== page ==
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Annexation hearing, vote off agenda

Jeremy Hauck
The Gazette News

(2/15)  The public hearing on the Myers Farm annexation, originally scheduled for Tuesday, will not be held in Thurmont until at least early April, according to town clerk Rick May

The annexation schedule posted on the town’s Web site is inaccurate, May said Tuesday. Thurmont’s board of commissioners can hold the public hearing and the final vote on the annexation only after giving the public 45 days’ notice, according to state law.

Tom Hudson of developer Hudson Land, a subsidiary of Washington, D.C. based HKB Myers, began talking to Thurmont about annexing a 210-acre tract of land known as the Myers Farm more than a year ago, after entering into a contract to purchase the land from the Myers family.

The contract, the terms of which are ‘‘confidential," Hudson said, will remain valid regardless of whether the town annexes the property.

The developer wants to build 350 homes and up to 400,000 square feet in retail space on the land. The design is called Thurmont Commons. Town commissioners read the petition to annex at a town meeting on Oct. 24.

Hudson said Monday that a small amount of the land north of Thurmont and along U.S. Route 15 could be developed for highway service immediately, but most of the property is zoned as agriculture. That land would need either a zoning change from the county or annexation into the town in order to be developed.

‘‘We’re trying to do something that’s a little bit more creative and a lot more ‘walkable,’ more pedestrian-oriented, which is a town center concept with general commercial," Hudson said.

Land owner Eugene Myers, 67, said Monday that he wants to sell the land because his family no longer plans to farm it.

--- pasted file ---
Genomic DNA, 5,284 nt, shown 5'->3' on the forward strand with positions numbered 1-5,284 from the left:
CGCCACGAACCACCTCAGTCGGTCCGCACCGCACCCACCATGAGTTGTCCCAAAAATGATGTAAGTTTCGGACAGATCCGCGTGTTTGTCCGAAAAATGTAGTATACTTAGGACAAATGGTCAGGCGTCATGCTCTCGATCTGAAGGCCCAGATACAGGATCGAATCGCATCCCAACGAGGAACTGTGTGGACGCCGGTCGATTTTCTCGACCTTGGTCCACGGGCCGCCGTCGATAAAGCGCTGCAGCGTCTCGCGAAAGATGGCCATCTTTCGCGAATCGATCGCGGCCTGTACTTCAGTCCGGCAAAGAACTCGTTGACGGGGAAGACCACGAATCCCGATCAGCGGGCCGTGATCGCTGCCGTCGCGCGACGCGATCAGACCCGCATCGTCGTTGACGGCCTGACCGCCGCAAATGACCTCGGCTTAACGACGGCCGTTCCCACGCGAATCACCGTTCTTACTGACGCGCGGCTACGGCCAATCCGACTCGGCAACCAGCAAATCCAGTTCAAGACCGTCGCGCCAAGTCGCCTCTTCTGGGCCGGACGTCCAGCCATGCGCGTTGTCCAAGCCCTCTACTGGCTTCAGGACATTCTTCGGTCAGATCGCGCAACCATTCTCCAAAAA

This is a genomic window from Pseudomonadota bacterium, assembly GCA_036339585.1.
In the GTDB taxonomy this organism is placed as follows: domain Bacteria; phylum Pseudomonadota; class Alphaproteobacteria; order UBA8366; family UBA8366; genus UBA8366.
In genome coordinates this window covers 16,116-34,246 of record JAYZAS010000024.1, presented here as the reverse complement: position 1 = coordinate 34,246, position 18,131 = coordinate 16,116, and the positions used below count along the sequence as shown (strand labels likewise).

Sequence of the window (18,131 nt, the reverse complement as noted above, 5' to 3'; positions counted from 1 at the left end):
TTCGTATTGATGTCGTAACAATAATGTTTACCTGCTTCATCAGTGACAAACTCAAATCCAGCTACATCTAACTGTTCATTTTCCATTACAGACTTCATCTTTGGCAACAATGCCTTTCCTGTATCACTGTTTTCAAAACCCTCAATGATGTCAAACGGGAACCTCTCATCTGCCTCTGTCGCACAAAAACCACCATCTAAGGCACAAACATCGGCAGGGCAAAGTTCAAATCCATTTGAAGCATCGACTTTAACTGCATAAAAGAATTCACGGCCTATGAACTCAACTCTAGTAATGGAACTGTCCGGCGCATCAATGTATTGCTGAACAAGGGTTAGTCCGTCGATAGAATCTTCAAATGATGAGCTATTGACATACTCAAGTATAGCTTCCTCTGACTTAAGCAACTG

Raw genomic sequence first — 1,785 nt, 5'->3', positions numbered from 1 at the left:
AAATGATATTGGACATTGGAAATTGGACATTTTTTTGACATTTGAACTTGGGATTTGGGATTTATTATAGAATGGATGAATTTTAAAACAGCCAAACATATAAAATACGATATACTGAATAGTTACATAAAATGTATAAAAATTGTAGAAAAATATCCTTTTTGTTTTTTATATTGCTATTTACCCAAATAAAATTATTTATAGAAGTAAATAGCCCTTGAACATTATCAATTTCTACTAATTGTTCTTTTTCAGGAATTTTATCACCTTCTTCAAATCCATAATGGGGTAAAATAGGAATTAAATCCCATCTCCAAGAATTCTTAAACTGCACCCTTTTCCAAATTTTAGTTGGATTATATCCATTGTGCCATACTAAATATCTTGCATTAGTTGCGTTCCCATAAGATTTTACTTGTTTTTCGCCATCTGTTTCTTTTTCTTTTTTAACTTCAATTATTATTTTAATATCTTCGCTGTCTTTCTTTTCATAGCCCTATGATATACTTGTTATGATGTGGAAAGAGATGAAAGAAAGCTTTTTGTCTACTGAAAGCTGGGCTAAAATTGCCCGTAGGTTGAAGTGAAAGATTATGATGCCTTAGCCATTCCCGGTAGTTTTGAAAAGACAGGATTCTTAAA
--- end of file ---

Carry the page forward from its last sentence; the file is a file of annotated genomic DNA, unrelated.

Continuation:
‘‘I started working when I was 6, 7? I got 60 years in," Myers said. ‘‘A lot of people retire [after] 40 years or 30 years."

Myers said that he and his six brothers and sisters began working on their father’s dairy farm at an early age because their father was partially disabled by polio.

Becky Linton, Myers’ sister, said she remembered working ‘‘24/7."

‘‘We grew up on this farm, all of us," said Linton, who now lives in Frederick. ‘‘We all worked."

According to Myers and Linton, the younger generation hasn’t taken to the farming life.

‘‘He has three daughters, and they don’t want the farm," Linton said.

Area residents have recently expressed disapproval of the proposed development. A January survey conducted by the town found that about 66 percent of residents who responded were against the annexation. Of the 1,487 surveys returned to the town office, 984 were marked ‘no.’

Some county residents who live near the farm said they don’t want the development to go forward.

‘‘I’ve been here 45 good years," said Pat Troxel, who lives on five acres on Kelbaugh Road. ‘‘I’m not for it at all."

Clifford Stull, Troxel’s neighbor on Kelbaugh Road, said he had a similar opinion.

‘‘We just like it the way it is," Stull said.

The Myers family acknowledged the opposition to Hudson Land’s proposal, but said that, in the long run, more housing and shopping north of Thurmont may not be a bad thing.

‘‘Looking for Thurmont right now, I can see why people are concerned about it," Linton said. ‘‘This would be good for here, 25 years down the road."

Myers echoed his sister, saying, ‘‘Thurmont needs some commercial."

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